Definition: “The top three common elements were the awareness, valuing, and understanding of cultural differences; experiencing other cultures; and self-awareness of one’s own culture. These common elements stress the underlying importance of cultural awareness, both of one’s own as well as others’ cultures.” (Deardorf, p. 247)

Observation: The emphasis on awareness of self, as well as, others was the most remarkable point in this article for me. The imperative to reflect on our own cultural beliefs and practices and to try to fully understand where they come from can only give us empathy towards understanding why others practice their beliefs differently. I believe it opens our mindset that each student  is an individual, with a uniquely interconnected set of experiences that define their expression of a personal culture. 


  1. To demonstrate that there are many ways of being/acting and many reasons them. 
  2. To build a respectful, culturally sensitive, and inclusive environment in which to learn.

Rationale: “Many of us go through life believing that “our way” is “the way” to do something. We often fail to investigate—or even notice—if there are other approaches to performing a task (such as peeling a banana).” (Hofner Saphiere, D., 2014. Retrieved from “The Cultural Detective Blog” ( 

  • Using everyday activities as the basis to demonstrate that there can be many ways of seeing, thinking, and doing. 
  • Building the reflective mindset of why we think & do what we think & do and an open-mindedness toward the possibility that there are other equally valid ways of thinking & doing. 
  • While activities can be adaptable to any age group, for this example I’m using a simple task aimed at 7 year olds, because I seems to be universally agreed that this is the age of reason in children and they may be more able to reflect/reason on they actions and thoughts.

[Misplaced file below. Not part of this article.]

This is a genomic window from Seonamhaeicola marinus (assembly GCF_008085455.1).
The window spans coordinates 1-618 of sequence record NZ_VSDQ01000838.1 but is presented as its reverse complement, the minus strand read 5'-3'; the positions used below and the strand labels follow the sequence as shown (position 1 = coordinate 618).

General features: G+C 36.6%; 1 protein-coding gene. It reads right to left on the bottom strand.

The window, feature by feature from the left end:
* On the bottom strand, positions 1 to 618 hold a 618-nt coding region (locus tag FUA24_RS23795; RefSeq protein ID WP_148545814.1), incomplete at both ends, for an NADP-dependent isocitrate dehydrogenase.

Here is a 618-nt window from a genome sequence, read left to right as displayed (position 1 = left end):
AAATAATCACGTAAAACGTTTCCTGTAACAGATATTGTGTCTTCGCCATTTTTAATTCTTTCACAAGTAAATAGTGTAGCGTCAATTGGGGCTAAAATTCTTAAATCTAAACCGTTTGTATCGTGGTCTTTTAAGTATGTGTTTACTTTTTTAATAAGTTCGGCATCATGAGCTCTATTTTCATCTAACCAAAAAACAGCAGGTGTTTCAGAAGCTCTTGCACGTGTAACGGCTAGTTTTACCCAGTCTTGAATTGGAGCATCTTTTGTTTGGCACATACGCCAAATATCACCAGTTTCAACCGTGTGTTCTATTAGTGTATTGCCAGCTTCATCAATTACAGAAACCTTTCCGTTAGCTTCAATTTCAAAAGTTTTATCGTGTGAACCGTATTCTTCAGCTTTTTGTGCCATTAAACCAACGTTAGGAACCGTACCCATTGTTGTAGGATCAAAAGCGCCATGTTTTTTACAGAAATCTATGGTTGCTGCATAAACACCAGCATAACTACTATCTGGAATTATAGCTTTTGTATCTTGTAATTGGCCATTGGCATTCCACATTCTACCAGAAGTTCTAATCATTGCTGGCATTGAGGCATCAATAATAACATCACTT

• I first learned of this question from a South-African friend who lived in Montreal as an AuPair.  I’ve been using it in most of my teaching experiences in some form or other to build open-mindedness. It is detailed in the article by Hofner Saphiere (see above link). 

Activity: Ask the class: “How do you peel a banana?”

  • Give them time to write, draw, or record the answer, to accommodate for different learners styles & abilities.

Follow-up questions: (Reflections will be the basis of my assessment)

“Why do you peel the banana that way?” 

“Can you think of another way to peel the banana and how would that be?

“Who or what might peel the banana in that different way?

“Why do you think they peel the banana that way?

  • Collect the answers and prepare a presentation of them for the class with the opening statement “All ways are equally good”.
  • Invite the students to share those answers with the class, before making the presentation, again with the opening statement “All ways are equally good”.

Follow-up activities: Ask other questions about common activities and pose similar questions for reflection. 


Deardorff, D. K. (2006). Identification and Assessment of Intercultural Competence as a Student Outcome of Internationalization. Journal of Studies in International Education10(3), 241–266.

The Cultural Detective Blog:


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